I’m trying to use the Projucer “Post Export Shell Command” to write the current git hash to a file in the form:
#define GIT_COMMIT_ID "3c5f09ab"
In bash no problemo, but
cmd.exe is giving me headaches. I managed to execute it in
PowerShell, but the Projucer seems to be using
cmd.exe only. The PowerShell command would be
"#define GIT_COMMIT_ID `"$(git --git-dir %%1%%\.git rev-parse --short HEAD)`"" > %%1%%\Source\GitCommitId.h
cmd I’ve only managed to output the hash itself, like so:
git --git-dir %%1%%\.git rev-parse --short HEAD > %%1%%\Source\GitCommitId.h
which doesn’t help either, because I still need to prepend the
#define GIT_COMMIT_ID . Any cmd wizards out here who know how to achieve this?
You can call powershell from cmd:
powershell.exe "Write-Host 'Hello, World!'"
Ok, but then I’m running into big troubles with escape characters. My original powershell command had an quote-escape in it, which I would need to double escape in this case. Even when ommiting that (I can fix it in C++ by writing a hex instead of a string), I’m running into troubles. This command does what I want when executed in the shell itself
powershell.exe "Write-Host \"#define GIT_COMMIT_ID 0x$(git --git-dir %%1%%\.git rev-parse --short HEAD)\"" > %%1%%\Source\GitCommitId.h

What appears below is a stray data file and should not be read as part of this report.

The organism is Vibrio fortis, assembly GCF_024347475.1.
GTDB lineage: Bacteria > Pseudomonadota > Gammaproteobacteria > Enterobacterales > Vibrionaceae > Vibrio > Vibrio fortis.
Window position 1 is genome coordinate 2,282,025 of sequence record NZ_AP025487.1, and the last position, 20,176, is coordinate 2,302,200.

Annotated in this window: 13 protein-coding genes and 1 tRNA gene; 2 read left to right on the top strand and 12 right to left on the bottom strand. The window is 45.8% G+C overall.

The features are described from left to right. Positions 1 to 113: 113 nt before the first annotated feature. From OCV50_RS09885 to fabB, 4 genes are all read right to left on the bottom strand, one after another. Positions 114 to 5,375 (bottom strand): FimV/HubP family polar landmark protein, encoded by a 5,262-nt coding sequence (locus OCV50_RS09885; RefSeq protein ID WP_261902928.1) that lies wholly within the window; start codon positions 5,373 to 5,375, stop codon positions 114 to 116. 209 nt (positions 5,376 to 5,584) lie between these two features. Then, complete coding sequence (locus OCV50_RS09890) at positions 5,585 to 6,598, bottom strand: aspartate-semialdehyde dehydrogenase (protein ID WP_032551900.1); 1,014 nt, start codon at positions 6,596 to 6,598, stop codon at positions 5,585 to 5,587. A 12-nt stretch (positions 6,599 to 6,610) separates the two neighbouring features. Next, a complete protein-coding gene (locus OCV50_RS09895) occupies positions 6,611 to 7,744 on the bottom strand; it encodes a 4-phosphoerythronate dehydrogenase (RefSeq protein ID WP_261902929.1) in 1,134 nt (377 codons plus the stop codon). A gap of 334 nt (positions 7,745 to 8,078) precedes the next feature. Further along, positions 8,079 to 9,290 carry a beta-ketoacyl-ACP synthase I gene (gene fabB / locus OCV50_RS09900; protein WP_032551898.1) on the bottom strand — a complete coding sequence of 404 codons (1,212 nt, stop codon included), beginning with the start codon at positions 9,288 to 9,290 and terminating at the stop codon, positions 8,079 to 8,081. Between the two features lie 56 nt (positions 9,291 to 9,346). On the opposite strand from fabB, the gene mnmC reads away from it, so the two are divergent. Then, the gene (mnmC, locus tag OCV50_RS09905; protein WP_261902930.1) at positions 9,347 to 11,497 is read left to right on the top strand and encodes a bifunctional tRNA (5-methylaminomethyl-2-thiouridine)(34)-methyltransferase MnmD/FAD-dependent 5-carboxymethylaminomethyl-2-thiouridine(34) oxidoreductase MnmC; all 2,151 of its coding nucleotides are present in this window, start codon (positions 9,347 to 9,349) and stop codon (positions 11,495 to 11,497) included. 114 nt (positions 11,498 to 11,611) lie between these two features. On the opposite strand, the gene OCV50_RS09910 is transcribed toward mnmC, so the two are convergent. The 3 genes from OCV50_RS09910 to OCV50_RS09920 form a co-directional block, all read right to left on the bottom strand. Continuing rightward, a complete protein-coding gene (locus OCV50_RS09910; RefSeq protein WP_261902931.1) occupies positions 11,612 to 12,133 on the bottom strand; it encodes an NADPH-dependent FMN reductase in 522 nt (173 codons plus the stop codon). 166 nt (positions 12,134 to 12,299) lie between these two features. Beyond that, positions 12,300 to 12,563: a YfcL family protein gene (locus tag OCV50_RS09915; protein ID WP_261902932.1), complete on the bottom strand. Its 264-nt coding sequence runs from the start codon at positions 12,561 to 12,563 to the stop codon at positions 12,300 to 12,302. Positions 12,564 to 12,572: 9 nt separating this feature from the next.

#define GIT_COMMIT_ID 0x35fa794a
but writes garbage when being executed from the Projucer.
Write-Host \#define GIT_COMMIT_ID 0x\
I think there is another layer of quotes being inserted or escapes are interpreted differently.
Probably the cleaner solution would be to concat the strings somehow in the original cmd command instead of invoking powershell in the first place.
You could try using the
-command argument with powershell which doesn’t require the command to be wrapped in quotes:
>powershell.exe -command Write-Host "Hello, World!"
Or you could save the command to a file (
.ps1) and execute it from the cmd:
>powershell.exe "& "./script.ps1""
Ayyy, got it working, thank you very much! The final command is
powershell.exe -command "#define GIT_COMMIT_ID `"$(git --git-dir %%1%%\.git rev-parse --short HEAD)`"" > %%1%%\Source\GitCommitId.h
EDIT: This one even works with the escaped quotes, adjusted the command to define a string again.
I’m curious about the use case for this?
I want to display the commit hash along with the version inside the “about” section of my plugin. Therefore I need to somehow incorporate it into code. The reason I want to do this is so testers can report which exact commit they’re on, in case they’re using a nightly build.